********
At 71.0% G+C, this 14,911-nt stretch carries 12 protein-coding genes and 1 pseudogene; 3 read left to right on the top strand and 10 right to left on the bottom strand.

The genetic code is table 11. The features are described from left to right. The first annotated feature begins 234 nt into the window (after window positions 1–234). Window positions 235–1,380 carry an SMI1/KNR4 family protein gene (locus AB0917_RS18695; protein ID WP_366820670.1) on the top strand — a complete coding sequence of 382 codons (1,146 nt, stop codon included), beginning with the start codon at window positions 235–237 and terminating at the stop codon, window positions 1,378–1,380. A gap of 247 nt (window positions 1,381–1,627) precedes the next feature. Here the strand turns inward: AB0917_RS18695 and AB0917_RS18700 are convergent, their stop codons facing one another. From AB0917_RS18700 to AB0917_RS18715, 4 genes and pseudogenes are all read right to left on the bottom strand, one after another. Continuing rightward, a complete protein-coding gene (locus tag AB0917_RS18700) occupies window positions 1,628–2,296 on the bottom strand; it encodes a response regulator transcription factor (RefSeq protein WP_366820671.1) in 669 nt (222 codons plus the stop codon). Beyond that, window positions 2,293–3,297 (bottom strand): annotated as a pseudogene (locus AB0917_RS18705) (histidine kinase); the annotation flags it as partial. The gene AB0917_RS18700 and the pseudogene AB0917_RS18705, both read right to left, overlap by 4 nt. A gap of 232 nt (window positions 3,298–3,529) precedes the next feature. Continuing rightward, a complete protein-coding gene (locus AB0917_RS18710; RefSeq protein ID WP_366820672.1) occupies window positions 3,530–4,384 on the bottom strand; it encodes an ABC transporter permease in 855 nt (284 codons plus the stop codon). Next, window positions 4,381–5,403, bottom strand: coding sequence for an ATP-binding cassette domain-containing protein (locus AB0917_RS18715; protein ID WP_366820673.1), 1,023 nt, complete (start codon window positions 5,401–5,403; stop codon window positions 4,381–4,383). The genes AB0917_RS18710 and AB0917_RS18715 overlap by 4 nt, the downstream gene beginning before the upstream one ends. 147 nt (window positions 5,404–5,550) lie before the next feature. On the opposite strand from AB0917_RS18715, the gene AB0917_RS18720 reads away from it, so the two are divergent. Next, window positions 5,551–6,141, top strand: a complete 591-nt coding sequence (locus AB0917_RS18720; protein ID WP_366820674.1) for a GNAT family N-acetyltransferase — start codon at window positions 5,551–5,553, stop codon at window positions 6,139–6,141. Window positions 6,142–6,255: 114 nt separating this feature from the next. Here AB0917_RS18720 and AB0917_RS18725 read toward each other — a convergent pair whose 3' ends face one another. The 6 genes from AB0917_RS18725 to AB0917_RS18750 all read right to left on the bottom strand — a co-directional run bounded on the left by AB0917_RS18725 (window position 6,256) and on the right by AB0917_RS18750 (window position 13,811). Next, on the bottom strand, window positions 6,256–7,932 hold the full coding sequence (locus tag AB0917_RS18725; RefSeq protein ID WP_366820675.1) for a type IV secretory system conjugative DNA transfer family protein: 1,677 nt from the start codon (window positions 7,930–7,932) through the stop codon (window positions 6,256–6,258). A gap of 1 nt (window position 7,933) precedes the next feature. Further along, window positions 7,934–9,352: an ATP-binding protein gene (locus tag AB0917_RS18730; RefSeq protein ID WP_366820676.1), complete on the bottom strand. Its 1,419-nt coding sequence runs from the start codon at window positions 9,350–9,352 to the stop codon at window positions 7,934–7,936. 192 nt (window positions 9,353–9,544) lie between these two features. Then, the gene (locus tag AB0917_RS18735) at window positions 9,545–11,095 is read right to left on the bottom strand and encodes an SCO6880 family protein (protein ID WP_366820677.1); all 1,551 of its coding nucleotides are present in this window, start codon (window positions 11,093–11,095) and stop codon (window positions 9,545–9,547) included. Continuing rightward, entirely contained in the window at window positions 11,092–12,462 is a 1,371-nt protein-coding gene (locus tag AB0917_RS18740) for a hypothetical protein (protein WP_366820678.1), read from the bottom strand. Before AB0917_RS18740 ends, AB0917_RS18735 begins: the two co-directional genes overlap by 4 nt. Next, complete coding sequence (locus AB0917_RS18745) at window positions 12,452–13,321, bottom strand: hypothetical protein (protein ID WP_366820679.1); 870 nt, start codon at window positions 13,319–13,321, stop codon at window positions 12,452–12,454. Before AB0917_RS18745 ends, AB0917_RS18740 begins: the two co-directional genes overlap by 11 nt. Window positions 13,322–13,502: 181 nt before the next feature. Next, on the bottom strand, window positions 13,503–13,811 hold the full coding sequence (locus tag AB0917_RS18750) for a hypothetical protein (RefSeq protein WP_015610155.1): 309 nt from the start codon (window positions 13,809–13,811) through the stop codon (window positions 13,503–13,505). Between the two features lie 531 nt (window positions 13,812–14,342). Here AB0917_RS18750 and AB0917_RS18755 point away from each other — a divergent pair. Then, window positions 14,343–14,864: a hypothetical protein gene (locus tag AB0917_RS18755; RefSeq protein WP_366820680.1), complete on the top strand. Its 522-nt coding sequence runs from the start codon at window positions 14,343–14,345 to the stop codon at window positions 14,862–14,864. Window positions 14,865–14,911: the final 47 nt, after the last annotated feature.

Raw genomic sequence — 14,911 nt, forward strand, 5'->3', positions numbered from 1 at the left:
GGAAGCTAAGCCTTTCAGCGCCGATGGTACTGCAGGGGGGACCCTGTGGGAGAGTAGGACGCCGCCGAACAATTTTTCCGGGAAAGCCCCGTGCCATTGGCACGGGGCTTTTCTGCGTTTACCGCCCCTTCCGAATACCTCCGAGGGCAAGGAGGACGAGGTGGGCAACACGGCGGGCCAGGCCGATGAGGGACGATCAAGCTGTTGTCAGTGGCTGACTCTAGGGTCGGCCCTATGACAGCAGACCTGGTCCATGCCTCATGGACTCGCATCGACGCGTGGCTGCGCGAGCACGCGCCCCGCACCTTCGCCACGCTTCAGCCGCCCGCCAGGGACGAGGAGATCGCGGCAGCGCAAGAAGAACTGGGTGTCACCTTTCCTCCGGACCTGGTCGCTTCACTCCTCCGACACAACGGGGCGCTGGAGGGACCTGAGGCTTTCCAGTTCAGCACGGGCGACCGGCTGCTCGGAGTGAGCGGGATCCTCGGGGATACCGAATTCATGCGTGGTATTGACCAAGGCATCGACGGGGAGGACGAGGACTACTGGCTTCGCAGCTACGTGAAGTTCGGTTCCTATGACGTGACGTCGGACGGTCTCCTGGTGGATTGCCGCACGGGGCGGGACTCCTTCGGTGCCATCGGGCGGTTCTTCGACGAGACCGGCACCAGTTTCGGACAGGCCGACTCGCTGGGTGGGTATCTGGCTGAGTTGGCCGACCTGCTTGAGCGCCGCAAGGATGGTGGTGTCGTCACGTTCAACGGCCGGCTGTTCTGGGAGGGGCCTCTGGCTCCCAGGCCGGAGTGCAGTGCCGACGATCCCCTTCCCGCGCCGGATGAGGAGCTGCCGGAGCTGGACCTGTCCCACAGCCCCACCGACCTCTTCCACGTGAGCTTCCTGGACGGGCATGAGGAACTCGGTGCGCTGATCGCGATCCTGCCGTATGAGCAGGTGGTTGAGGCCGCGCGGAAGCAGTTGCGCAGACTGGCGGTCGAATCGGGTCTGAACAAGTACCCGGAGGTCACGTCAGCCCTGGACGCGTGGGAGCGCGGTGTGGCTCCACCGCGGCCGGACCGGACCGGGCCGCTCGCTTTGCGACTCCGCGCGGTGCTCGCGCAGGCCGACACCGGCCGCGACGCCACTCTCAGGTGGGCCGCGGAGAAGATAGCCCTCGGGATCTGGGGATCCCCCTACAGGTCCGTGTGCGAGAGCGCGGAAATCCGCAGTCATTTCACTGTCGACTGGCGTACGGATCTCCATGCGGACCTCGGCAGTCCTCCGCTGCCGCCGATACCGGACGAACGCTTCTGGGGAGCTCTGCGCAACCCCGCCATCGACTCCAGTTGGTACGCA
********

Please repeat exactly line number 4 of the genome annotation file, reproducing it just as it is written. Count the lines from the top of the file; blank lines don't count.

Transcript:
GGAAGCTAAGCCTTTCAGCGCCGATGGTACTGCAGGGGGGACCCTGTGGGAGAGTAGGACGCCGCCGAACAATTTTTCCGGGAAAGCCCCGTGCCATTGGCACGGGGCTTTTCTGCGTTTACCGCCCCTTCCGAATACCTCCGAGGGCAAGGAGGACGAGGTGGGCAACACGGCGGGCCAGGCCGATGAGGGACGATCAAGCTGTTGTCAGTGGCTGACTCTAGGGTCGGCCCTATGACAGCAGACCTGGTCCATGCCTCATGGACTCGCATCGACGCGTGGCTGCGCGAGCACGCGCCCCGCACCTTCGCCACGCTTCAGCCGCCCGCCAGGGACGAGGAGATCGCGGCAGCGCAAGAAGAACTGGGTGTCACCTTTCCTCCGGACCTGGTCGCTTCACTCCTCCGACACAACGGGGCGCTGGAGGGACCTGAGGCTTTCCAGTTCAGCACGGGCGACCGGCTGCTCGGAGTGAGCGGGATCCTCGGGGATACCGAATTCATGCGTGGTATTGACCAAGGCATCGACGGGGAGGACGAGGACTACTGGCTTCGCAGCTACGTGAAGTTCGGTTCCTATGACGTGACGTCGGACGGTCTCCTGGTGGATTGCCGCACGGGGCGGGACTCCTTCGGTGCCATCGGGCGGTTCTTCGACGAGACCGGCACCAGTTTCGGACAGGCCGACTCGCTGGGTGGGTATCTGGCTGAGTTGGCCGACCTGCTTGAGCGCCGCAAGGATGGTGGTGTCGTCACGTTCAACGGCCGGCTGTTCTGGGAGGGGCCTCTGGCTCCCAGGCCGGAGTGCAGTGCCGACGATCCCCTTCCCGCGCCGGATGAGGAGCTGCCGGAGCTGGACCTGTCCCACAGCCCCACCGACCTCTTCCACGTGAGCTTCCTGGACGGGCATGAGGAACTCGGTGCGCTGATCGCGATCCTGCCGTATGAGCAGGTGGTTGAGGCCGCGCGGAAGCAGTTGCGCAGACTGGCGGTCGAATCGGGTCTGAACAAGTACCCGGAGGTCACGTCAGCCCTGGACGCGTGGGAGCGCGGTGTGGCTCCACCGCGGCCGGACCGGACCGGGCCGCTCGCTTTGCGACTCCGCGCGGTGCTCGCGCAGGCCGACACCGGCCGCGACGCCACTCTCAGGTGGGCCGCGGAGAAGATAGCCCTCGGGATCTGGGGATCCCCCTACAGGTCCGTGTGCGAGAGCGCGGAAATCCGCAGTCATTTCACTGTCGACTGGCGTACGGATCTCCATGCGGACCTCGGCAGTCCTCCGCTGCCGCCGATACCGGACGAACGCTTCTGGGGAGCTCTGCGCAACCCCGCCATCGACTCCAGTTGGTACGCA